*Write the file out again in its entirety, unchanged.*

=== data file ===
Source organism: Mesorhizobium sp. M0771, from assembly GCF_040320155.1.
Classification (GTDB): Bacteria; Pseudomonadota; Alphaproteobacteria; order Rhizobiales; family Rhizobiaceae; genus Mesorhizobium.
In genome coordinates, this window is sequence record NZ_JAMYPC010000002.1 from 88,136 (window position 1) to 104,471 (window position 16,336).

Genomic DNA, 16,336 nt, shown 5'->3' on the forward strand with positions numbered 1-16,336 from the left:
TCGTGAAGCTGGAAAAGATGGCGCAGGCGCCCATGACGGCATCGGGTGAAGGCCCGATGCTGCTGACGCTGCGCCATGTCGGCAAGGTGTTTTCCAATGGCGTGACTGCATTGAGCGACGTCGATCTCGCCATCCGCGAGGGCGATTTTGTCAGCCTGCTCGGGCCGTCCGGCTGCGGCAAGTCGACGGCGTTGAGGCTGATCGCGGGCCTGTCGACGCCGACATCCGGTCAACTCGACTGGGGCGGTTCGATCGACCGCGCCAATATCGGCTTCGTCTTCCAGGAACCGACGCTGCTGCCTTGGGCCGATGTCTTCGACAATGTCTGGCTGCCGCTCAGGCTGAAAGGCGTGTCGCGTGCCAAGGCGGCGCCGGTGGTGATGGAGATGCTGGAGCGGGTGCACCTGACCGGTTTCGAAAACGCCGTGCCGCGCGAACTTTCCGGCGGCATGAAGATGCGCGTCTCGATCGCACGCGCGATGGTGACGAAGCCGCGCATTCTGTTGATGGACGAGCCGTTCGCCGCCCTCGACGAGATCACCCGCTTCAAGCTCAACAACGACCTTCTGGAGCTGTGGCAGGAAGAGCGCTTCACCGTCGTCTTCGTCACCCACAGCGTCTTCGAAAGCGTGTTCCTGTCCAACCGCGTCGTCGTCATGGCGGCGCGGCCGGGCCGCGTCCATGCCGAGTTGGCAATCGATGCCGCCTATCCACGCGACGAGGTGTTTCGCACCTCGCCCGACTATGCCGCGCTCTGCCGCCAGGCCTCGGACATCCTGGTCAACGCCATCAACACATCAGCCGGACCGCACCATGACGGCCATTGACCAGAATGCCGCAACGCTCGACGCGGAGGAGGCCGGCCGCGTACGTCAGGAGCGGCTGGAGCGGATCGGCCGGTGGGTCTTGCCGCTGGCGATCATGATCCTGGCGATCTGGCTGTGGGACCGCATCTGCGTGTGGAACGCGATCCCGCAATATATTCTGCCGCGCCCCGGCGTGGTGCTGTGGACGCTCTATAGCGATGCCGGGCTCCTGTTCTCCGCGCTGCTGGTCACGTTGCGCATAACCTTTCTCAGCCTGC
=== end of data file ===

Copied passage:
Source organism: Mesorhizobium sp. M0771, from assembly GCF_040320155.1.
Classification (GTDB): Bacteria; Pseudomonadota; Alphaproteobacteria; order Rhizobiales; family Rhizobiaceae; genus Mesorhizobium.
In genome coordinates, this window is sequence record NZ_JAMYPC010000002.1 from 88,136 (window position 1) to 104,471 (window position 16,336).

Genomic DNA, 16,336 nt, shown 5'->3' on the forward strand with positions numbered 1-16,336 from the left:
TCGTGAAGCTGGAAAAGATGGCGCAGGCGCCCATGACGGCATCGGGTGAAGGCCCGATGCTGCTGACGCTGCGCCATGTCGGCAAGGTGTTTTCCAATGGCGTGACTGCATTGAGCGACGTCGATCTCGCCATCCGCGAGGGCGATTTTGTCAGCCTGCTCGGGCCGTCCGGCTGCGGCAAGTCGACGGCGTTGAGGCTGATCGCGGGCCTGTCGACGCCGACATCCGGTCAACTCGACTGGGGCGGTTCGATCGACCGCGCCAATATCGGCTTCGTCTTCCAGGAACCGACGCTGCTGCCTTGGGCCGATGTCTTCGACAATGTCTGGCTGCCGCTCAGGCTGAAAGGCGTGTCGCGTGCCAAGGCGGCGCCGGTGGTGATGGAGATGCTGGAGCGGGTGCACCTGACCGGTTTCGAAAACGCCGTGCCGCGCGAACTTTCCGGCGGCATGAAGATGCGCGTCTCGATCGCACGCGCGATGGTGACGAAGCCGCGCATTCTGTTGATGGACGAGCCGTTCGCCGCCCTCGACGAGATCACCCGCTTCAAGCTCAACAACGACCTTCTGGAGCTGTGGCAGGAAGAGCGCTTCACCGTCGTCTTCGTCACCCACAGCGTCTTCGAAAGCGTGTTCCTGTCCAACCGCGTCGTCGTCATGGCGGCGCGGCCGGGCCGCGTCCATGCCGAGTTGGCAATCGATGCCGCCTATCCACGCGACGAGGTGTTTCGCACCTCGCCCGACTATGCCGCGCTCTGCCGCCAGGCCTCGGACATCCTGGTCAACGCCATCAACACATCAGCCGGACCGCACCATGACGGCCATTGACCAGAATGCCGCAACGCTCGACGCGGAGGAGGCCGGCCGCGTACGTCAGGAGCGGCTGGAGCGGATCGGCCGGTGGGTCTTGCCGCTGGCGATCATGATCCTGGCGATCTGGCTGTGGGACCGCATCTGCGTGTGGAACGCGATCCCGCAATATATTCTGCCGCGCCCCGGCGTGGTGCTGTGGACGCTCTATAGCGATGCCGGGCTCCTGTTCTCCGCGCTGCTGGTCACGTTGCGCATAACCTTTCTCAGCCTGC